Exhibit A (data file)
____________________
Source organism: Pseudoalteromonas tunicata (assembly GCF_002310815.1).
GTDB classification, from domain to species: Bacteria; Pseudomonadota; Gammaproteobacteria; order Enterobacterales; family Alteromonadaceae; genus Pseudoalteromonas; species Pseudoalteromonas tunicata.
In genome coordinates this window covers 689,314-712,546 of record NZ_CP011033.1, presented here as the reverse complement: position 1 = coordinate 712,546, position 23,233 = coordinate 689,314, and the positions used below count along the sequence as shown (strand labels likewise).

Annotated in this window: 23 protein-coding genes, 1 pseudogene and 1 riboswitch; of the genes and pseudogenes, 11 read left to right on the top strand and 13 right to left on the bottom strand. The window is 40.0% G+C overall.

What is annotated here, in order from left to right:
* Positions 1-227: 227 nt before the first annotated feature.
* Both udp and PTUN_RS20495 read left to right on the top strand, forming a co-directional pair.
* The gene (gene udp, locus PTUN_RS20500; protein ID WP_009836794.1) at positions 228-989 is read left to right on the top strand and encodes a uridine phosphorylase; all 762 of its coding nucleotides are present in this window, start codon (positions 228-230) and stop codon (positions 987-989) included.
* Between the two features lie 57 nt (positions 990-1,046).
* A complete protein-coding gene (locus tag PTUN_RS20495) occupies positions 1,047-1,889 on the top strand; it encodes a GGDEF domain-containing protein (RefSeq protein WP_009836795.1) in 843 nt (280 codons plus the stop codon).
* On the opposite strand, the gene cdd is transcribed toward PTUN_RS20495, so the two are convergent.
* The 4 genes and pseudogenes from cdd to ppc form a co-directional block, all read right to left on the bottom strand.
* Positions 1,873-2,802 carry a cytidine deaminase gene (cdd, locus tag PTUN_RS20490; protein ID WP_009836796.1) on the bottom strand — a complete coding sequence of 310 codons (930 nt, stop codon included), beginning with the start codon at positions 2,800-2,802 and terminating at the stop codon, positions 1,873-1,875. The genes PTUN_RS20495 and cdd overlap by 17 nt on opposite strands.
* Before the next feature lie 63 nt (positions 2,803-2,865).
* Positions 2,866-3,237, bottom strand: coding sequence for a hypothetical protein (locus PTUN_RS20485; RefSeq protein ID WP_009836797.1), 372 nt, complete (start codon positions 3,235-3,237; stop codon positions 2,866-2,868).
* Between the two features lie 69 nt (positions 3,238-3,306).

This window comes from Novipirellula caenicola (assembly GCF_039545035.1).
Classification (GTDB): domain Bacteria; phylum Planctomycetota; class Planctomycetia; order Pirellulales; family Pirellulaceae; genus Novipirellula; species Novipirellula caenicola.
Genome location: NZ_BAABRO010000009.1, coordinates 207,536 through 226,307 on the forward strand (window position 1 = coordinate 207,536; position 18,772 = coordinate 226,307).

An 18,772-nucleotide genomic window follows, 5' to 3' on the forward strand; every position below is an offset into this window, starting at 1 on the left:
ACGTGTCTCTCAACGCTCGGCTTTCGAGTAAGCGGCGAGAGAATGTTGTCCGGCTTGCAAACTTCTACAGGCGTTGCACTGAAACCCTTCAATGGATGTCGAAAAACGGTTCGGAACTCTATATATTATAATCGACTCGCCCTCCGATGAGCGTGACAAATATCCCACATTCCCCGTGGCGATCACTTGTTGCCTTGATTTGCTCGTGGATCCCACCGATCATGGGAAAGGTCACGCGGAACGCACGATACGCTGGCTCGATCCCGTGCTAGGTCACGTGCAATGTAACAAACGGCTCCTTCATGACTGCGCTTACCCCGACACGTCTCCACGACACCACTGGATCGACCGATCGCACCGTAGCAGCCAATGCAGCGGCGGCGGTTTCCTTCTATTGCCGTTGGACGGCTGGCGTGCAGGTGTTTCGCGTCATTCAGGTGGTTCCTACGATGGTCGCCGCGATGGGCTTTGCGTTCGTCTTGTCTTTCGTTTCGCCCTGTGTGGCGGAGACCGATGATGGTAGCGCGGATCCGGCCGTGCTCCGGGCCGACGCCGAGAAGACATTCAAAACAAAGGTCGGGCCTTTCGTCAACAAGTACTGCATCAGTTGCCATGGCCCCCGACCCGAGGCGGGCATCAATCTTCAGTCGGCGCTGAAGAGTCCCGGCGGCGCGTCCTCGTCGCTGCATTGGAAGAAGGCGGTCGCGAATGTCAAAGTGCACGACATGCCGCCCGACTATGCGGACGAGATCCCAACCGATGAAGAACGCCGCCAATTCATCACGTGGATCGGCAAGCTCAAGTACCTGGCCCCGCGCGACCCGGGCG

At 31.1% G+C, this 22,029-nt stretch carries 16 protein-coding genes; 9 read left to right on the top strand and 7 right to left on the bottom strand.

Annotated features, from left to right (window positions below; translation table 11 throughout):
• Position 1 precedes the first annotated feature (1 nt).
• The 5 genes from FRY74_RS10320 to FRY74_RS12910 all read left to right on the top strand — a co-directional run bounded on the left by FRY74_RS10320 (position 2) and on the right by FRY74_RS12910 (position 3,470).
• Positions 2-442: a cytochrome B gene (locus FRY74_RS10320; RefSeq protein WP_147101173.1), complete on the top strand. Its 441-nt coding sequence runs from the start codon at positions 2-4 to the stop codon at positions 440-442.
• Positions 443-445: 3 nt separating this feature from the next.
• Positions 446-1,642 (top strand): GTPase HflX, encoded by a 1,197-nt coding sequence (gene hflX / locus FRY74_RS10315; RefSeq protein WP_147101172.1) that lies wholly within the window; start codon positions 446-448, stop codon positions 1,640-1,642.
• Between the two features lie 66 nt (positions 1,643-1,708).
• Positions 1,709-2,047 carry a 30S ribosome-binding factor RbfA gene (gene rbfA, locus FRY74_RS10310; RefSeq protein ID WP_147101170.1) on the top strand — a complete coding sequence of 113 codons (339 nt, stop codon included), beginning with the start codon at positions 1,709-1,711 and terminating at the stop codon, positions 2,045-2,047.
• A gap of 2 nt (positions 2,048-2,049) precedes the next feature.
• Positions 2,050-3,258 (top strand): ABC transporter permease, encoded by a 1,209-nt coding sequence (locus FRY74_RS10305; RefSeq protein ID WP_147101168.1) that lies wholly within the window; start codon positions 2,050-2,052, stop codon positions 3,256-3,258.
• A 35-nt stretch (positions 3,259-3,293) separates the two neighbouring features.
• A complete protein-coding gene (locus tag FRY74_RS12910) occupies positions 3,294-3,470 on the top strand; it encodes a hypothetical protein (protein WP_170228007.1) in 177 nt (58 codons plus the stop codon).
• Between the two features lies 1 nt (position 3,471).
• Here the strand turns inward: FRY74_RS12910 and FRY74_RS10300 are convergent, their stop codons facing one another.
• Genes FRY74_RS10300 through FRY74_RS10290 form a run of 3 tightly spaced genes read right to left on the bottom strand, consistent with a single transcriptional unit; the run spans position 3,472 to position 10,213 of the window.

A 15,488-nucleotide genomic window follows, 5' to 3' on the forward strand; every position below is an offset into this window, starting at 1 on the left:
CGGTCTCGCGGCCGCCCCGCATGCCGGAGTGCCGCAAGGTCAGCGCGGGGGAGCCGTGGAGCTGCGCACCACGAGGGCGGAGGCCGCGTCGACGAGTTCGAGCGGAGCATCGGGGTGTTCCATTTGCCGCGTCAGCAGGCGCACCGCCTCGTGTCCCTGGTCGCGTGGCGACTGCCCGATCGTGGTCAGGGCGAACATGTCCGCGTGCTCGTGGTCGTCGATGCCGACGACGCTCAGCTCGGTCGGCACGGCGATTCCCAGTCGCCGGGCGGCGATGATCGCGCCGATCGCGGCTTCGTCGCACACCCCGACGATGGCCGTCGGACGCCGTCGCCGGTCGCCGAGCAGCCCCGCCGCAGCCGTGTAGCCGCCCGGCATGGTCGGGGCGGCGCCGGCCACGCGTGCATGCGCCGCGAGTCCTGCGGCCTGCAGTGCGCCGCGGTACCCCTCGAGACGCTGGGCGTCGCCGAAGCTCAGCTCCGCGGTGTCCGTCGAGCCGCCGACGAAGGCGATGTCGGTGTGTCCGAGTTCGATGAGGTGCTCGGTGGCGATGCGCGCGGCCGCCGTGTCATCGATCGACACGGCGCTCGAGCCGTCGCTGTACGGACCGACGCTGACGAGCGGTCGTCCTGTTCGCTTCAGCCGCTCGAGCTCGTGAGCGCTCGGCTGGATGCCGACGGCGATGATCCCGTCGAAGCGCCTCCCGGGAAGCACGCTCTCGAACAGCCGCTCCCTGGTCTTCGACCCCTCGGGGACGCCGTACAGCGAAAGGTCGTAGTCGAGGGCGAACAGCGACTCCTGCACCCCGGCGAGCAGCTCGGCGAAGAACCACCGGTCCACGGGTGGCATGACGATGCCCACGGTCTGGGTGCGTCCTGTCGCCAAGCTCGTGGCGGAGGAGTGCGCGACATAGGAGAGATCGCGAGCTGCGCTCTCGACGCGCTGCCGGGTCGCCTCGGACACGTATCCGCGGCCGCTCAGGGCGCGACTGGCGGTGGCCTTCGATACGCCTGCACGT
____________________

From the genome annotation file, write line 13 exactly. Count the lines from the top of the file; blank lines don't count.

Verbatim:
* Positions 1,873-2,802 carry a cytidine deaminase gene (cdd, locus tag PTUN_RS20490; protein ID WP_009836796.1) on the bottom strand — a complete coding sequence of 310 codons (930 nt, stop codon included), beginning with the start codon at positions 2,800-2,802 and terminating at the stop codon, positions 1,873-1,875. The genes PTUN_RS20495 and cdd overlap by 17 nt on opposite strands.